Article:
California’s and Nevada’s Authoritative Voice of Ice and Inline Hockey

York learned lessons well, will carry them to U.S. NTDP

 

cam_york

When Cam York was a little boy, he watched countless Anaheim Ducks games at Honda Center and on television, and he was always drawn to Scott Niedermayer.

York was in good company.

READ OUR LATEST ISSUE

The Hall of Fame defenseman had a rare combination of skating, skill and hockey intelligence, and he was a key cog on four Stanley Cup champions, including the Ducks in 2007.

As the 2001 birth year began to play hockey, Niedermayer and Craig Johnson, another longtime NHL player, were his coaches for the Anaheim Jr. Ducks and the California Firstars. Their tutelage helped lay a foundation for York to excel in the game to the point he was selected for the U.S. National Team Development Program (NTDP) in April.

“Both of them were huge for my development,” York said.

York is the first Californian since Patrick Khodorenko in 2014 to be selected to the NTDP and the 31st player with ties to the state to be picked for the 20-year-old flagship program of USA Hockey.

The NTDP picks what it deems to be the top 23 players from a given birth year for its two-year program. It will afford York the opportunity to compete in several international competitions for Team USA and play a schedule against Junior A and college teams, all while going through a comprehensive training program.

York also is the first longtime Jr. Ducks player to make the NTDP. A handful of other Jr. Ducks, including fellow 2001s Ryan Johnson and Nicholas Kent, as well as 2000 birth year Slava Demin, have been invited to the NTDP’s evaluation camp over the past two years.

“He’s a player you’re very happy for because he’s such a good kid and he comes from such a great family,” said Craig Johnson, who is the Jr. Ducks’ director of coaches. “He’s got everything to his game. He can play offense, he defends well and he shoots the puck really hard.”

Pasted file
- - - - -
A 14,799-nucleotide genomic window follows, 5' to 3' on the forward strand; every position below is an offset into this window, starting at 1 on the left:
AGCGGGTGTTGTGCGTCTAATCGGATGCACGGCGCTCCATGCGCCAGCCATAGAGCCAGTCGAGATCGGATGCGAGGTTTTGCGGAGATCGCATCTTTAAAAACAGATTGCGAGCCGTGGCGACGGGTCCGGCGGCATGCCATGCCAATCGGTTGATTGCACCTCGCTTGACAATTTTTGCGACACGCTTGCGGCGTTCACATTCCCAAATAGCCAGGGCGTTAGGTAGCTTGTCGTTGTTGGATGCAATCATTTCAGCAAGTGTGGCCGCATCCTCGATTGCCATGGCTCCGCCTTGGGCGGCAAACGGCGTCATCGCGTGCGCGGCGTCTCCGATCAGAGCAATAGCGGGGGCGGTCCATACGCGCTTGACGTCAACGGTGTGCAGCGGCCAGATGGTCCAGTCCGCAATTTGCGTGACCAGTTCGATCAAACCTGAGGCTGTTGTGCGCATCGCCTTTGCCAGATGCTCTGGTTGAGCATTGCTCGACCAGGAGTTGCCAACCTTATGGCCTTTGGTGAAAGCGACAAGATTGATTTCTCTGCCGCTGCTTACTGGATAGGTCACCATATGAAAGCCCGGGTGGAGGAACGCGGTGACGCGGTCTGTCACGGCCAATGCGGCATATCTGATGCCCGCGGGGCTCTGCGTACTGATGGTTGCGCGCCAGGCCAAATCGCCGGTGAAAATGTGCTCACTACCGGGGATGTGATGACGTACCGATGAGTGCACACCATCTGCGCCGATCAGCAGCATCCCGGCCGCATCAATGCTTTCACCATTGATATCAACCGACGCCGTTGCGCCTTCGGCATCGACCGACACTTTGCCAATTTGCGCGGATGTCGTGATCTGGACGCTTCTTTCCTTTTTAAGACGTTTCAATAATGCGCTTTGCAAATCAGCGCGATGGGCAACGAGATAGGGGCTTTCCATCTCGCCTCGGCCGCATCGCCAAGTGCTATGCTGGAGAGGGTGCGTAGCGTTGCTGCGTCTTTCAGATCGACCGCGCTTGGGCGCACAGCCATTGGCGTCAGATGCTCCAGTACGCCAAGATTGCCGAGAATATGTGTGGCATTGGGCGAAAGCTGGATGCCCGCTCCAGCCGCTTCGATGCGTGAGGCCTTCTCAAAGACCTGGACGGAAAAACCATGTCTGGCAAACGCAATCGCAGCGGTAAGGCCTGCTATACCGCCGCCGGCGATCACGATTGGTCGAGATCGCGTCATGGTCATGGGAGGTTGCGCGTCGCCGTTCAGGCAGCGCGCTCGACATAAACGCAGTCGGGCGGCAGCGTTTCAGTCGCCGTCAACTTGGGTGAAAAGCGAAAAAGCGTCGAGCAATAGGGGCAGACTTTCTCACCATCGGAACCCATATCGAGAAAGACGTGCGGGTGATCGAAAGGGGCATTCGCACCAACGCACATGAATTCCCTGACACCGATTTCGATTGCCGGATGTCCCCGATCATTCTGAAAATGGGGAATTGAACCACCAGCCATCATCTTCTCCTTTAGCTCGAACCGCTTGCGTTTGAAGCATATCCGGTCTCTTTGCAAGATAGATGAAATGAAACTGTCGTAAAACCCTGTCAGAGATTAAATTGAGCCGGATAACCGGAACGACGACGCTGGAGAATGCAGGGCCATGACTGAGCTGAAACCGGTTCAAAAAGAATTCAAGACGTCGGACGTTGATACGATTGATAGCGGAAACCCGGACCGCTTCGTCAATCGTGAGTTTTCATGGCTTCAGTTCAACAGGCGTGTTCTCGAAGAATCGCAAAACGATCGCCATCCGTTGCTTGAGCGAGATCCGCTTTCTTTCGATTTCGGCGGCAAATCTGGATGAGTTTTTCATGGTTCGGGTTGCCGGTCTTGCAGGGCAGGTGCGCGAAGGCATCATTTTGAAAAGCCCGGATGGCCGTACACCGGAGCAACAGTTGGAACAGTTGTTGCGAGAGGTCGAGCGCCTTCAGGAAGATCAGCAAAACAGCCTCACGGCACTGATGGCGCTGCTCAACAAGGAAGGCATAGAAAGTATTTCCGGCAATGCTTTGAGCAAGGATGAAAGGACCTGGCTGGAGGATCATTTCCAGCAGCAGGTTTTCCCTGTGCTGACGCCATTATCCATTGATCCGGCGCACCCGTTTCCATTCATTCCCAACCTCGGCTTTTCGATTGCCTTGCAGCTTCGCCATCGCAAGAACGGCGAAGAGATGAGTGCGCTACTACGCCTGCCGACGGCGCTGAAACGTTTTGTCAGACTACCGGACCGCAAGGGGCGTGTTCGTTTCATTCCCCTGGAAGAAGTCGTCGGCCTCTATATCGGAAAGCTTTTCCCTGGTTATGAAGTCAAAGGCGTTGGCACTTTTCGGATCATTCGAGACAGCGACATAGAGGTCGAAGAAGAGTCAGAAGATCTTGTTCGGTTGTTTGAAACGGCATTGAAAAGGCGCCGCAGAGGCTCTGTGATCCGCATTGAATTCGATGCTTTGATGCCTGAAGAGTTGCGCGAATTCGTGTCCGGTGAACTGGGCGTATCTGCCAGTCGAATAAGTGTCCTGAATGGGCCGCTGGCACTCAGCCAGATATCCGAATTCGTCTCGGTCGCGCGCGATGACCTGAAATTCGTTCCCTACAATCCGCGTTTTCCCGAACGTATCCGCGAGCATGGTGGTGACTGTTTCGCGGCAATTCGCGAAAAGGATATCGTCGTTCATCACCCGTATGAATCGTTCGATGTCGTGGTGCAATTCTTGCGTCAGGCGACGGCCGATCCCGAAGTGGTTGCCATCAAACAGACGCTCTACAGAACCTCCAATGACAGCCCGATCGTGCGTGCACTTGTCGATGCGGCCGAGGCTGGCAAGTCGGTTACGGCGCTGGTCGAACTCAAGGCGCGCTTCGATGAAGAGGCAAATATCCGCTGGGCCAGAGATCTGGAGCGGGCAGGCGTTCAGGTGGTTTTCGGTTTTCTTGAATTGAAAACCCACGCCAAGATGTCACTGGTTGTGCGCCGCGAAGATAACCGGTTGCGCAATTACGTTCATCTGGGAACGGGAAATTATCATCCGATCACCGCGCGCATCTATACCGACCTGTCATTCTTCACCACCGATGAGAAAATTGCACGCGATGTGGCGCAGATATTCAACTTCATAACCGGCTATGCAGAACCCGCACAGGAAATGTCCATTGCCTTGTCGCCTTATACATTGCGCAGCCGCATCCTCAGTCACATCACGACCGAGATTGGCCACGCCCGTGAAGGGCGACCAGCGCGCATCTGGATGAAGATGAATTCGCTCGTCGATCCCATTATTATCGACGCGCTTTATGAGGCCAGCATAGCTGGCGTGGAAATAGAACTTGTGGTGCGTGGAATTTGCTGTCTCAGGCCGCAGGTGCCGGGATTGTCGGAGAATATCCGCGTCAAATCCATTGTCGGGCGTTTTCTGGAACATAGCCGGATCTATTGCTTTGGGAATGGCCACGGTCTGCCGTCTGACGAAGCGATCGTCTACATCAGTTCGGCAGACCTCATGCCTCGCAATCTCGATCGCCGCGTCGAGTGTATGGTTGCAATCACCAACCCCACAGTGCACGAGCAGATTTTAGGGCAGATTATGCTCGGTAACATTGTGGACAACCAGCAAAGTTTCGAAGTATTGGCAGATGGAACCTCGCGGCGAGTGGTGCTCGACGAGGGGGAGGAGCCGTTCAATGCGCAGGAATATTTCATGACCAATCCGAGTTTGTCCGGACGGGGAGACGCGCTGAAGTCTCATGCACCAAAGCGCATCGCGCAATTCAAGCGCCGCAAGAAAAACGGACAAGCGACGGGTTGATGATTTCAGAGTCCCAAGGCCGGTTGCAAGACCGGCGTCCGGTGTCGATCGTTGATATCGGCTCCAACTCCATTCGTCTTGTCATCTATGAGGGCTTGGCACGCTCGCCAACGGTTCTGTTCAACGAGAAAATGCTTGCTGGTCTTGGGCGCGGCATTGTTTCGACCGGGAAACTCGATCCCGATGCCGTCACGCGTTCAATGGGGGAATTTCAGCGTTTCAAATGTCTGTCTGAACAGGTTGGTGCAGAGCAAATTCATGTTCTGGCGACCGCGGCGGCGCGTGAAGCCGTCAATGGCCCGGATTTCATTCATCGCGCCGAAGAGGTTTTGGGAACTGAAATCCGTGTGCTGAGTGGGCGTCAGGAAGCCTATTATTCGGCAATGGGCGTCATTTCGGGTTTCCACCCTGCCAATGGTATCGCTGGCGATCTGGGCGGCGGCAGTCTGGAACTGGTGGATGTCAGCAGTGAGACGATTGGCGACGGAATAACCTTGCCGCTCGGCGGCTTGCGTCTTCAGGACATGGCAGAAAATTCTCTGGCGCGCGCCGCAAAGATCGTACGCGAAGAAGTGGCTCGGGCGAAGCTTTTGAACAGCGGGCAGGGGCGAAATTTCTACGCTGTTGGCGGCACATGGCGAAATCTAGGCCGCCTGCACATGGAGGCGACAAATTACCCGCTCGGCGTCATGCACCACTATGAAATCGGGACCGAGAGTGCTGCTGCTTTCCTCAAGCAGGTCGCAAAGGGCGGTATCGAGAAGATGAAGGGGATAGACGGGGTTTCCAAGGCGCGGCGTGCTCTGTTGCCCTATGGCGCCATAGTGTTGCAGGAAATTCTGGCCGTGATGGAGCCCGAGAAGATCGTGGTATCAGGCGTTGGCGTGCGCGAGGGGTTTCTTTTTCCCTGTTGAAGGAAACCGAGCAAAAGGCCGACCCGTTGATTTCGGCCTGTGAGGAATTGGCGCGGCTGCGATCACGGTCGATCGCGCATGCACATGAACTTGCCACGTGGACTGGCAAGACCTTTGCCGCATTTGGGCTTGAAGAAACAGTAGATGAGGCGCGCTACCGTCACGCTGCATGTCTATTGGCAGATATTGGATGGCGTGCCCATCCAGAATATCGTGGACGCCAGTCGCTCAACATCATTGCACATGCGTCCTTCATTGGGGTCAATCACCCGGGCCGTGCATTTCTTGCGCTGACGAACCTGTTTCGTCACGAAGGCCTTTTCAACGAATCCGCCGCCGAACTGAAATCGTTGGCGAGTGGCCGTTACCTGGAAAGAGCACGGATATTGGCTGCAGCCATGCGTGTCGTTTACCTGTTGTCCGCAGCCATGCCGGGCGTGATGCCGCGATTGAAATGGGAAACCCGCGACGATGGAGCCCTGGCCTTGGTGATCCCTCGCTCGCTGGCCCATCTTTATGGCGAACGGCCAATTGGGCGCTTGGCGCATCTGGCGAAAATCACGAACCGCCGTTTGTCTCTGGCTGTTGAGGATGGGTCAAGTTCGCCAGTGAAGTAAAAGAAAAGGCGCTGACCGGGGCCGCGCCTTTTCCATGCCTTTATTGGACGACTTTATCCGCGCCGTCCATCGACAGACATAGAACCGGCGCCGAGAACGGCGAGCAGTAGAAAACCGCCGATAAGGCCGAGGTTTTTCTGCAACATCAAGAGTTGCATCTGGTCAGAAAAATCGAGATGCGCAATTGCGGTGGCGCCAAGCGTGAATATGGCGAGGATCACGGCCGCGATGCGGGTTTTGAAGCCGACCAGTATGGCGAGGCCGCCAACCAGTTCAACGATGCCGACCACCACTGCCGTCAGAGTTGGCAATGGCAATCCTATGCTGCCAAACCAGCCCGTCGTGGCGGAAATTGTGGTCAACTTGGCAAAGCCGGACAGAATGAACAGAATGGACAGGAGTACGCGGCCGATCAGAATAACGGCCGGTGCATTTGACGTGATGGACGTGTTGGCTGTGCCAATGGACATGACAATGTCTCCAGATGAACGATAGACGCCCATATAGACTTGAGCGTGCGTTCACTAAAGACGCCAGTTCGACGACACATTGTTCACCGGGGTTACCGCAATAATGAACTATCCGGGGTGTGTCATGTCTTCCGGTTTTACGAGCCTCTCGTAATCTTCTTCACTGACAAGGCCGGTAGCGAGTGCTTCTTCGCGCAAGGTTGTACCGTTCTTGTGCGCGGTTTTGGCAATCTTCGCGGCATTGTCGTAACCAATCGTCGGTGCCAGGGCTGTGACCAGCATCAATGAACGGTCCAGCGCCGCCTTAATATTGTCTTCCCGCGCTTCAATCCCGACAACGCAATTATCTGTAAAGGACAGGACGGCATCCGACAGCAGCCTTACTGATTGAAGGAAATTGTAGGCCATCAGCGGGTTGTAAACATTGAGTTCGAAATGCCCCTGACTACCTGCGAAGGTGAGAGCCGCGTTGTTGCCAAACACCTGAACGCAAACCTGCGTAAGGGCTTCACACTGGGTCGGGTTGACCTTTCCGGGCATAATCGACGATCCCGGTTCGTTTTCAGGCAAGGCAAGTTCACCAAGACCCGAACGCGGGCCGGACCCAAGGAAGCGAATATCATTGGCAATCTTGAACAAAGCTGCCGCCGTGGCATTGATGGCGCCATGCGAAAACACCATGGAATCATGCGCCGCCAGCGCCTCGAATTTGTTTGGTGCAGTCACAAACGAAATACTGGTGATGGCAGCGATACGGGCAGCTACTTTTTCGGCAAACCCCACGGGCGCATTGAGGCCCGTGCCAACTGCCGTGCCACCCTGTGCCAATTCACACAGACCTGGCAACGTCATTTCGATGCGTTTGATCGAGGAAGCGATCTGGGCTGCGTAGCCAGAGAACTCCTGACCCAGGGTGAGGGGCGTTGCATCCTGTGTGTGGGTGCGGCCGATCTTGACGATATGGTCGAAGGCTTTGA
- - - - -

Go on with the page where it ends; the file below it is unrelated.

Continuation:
York’s game has played been on display during the past two seasons at Shattuck-St. Mary’s prep school in Minnesota. After 69 points (18 goals) in 60 games as a freshman on Shattuck’s Bantam team, he played for its high school team as a sophomore and generated 48 points in 54 games despite being one of the youngest players on the squad.

York said working with Niedermayer and Johnson day after day growing up prepared him for this stage of his hockey career.

“Scott would give you tips every day that were just eye openers,” York said. “I’m sure they weren’t a big deal to him, but they really helped me.

“I worked with Craig on stickhandling and shooting for years, and that helped those areas of my game. Both stressed keeping the game fun.”

York committed to Boston College (Hockey East) this past season after weighing a handful of Division I offers.

“Not only is the campus really nice, but Jerry York and his staff are top notch,” Cam York said. “It felt like the right place for me.”

However, York will spend the next two seasons in Plymouth, Mich., at the NTDP honing his game further. He got a taste of what he’s in store for at the evaluation camp in March.

“The pace was crazy high,” York said. “The biggest adjustment was the pace of the game.

“Everyone there is pretty good friends, so it’s not like stepping into a situation full of new faces. And the fact that Ryan (Johnson) and Nick (Kent) and I played on the same team and have gone up through the ranks together helped a lot, too.”

Rather than focus on the open doors for his future, York is taking a pragmatic approach to what he calls a “pretty crazy year.”

“I’m focused on what’s going on right now, not the things coming up,” he said.

— Chris Bayee